The latest Nationwide Index, which is celebrating 60 years, shows that house prices rose 0.3% in May and the price of an average property is now 0.7% lower than a year ago at £166,022.
‘The Nationwide House Price Index has reached an important milestone as it was first produced in 1952, and has therefore run for the Queen’s entire reign. According to our data the average UK house price has increased from £1,891 to £166,022 during the Queen’s reign, that’s almost an 88 fold increase over the 60 year period, while the cost of goods and services have recorded a more modest 25 fold increase,’ said Nationwide’s chief economist Robert Gardner.
‘Dramatic increases might be expected over such a long timeframe, but over the last 18 months house prices have been fairly stable, despite the challenging economic backdrop. May’s data provides some comfort that this pattern is being maintained,’ he explained.
‘However, demand for homes remains subdued on the back of weak labour market conditions, but the lack of homes coming onto the market is providing support for prices. This is in part a reflection of the low rate of building in recent years which has failed to keep pace with household formation,’ he added.
The Nationwide index shows that there was little change in prices from 1952 until the mid 1950s, although prices fell slightly in 1953 and 1954. House prices rose in every single 12 month period for 35 of the last 60 years, from 1955 to 1990.
‘As inflation began rising in the 1960s people began to realise that the easiest way to benefit from high inflation was by owning their own property as it was the one substantial physical asset people were able to acquire by borrowing, and everyone has to live somewhere,’ said Ray Boulger of independent mortgage advisors John Charcol.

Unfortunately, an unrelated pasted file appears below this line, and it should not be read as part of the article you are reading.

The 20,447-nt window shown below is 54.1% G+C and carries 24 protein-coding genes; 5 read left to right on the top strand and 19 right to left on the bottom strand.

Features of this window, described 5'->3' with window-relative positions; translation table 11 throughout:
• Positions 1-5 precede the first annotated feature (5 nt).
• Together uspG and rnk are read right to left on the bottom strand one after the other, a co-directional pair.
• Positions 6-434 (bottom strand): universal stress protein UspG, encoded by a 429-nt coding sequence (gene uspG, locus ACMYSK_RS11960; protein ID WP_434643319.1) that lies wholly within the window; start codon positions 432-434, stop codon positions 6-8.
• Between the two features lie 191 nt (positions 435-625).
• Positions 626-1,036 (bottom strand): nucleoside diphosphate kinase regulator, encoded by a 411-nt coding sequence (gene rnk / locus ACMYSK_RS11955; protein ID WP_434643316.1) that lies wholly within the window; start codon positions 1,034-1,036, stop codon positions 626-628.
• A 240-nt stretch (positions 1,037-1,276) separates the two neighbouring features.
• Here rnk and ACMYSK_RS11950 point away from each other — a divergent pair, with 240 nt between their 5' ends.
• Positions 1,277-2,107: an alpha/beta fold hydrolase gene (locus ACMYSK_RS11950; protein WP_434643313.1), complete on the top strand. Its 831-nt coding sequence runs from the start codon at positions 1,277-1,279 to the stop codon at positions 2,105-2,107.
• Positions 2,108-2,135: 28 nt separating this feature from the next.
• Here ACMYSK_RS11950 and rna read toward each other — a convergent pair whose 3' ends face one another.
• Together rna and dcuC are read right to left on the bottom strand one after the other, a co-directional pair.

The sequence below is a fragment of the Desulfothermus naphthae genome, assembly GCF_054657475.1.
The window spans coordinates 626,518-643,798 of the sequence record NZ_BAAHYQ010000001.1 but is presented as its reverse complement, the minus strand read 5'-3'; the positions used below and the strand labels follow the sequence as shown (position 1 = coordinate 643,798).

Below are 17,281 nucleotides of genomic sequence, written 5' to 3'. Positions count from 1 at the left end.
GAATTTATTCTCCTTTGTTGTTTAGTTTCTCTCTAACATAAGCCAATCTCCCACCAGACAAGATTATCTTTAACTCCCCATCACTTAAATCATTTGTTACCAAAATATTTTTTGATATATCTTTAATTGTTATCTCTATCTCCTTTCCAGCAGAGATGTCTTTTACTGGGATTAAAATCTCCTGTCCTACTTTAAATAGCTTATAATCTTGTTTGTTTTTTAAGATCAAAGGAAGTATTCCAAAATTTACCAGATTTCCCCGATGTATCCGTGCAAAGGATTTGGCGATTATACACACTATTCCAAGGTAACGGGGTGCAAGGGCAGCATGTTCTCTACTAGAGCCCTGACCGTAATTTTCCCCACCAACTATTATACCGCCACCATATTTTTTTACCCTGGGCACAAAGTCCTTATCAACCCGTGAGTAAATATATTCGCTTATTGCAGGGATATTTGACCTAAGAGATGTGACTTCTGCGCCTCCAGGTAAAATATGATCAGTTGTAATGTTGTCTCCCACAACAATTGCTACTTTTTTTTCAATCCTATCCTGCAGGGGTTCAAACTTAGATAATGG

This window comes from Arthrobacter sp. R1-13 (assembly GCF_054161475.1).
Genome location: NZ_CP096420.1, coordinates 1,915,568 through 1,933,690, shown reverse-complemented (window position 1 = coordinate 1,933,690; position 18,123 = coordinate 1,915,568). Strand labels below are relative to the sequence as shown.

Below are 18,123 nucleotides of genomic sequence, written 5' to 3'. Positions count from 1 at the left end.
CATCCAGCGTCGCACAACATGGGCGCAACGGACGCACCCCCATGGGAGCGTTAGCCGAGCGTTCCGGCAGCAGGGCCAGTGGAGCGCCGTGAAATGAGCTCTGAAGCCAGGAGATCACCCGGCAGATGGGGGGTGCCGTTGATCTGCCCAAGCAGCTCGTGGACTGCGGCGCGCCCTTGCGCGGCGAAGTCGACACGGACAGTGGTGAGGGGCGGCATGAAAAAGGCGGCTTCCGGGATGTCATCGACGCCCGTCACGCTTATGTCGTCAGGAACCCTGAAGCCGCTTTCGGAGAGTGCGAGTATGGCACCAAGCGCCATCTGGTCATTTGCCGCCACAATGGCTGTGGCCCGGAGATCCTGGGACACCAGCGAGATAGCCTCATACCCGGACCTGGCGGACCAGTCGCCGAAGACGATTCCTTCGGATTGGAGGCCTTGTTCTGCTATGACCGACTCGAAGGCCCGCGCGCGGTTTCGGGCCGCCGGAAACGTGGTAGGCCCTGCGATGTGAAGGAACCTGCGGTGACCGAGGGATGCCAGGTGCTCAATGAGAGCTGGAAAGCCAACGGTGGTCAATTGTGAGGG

In the fourth quarter of 1959 the annual increase reached 5% for the first time and despite some small falls on a quarterly basis there was then an unbroken run of increases in every single 12 month period from the first quarter of 1955 to the second quarter of 1990.
As a result of the mad market in 1988/89 house prices rose at an annual rate of 32% in the first quarter of 1989 and the index, which started at 100 in 1952, peaked at 3,320 in the third quarter of 1989. The market then collapsed, with the index falling 20% in nominal terms by the first quarter of 1993.
‘However, as there was 20% inflation over this three and a half year period the fall in real terms was far higher. After treading water for three years the market started a strong recovery, initially focussed primarily in London and the South, which lasted 11 years, before peaking in the third quarter of 2007,’ explained Boulger.
Between the fourth quarter of 1995 and the third quarter of 2007 prices rose by 262% but have since fallen back 11.6%.
‘Over the last 60 years the price of the typical house which the index measures has risen by a massive 8,680%. Over the same period the Retail Price Index rose by 2,500%,’ added Boulger.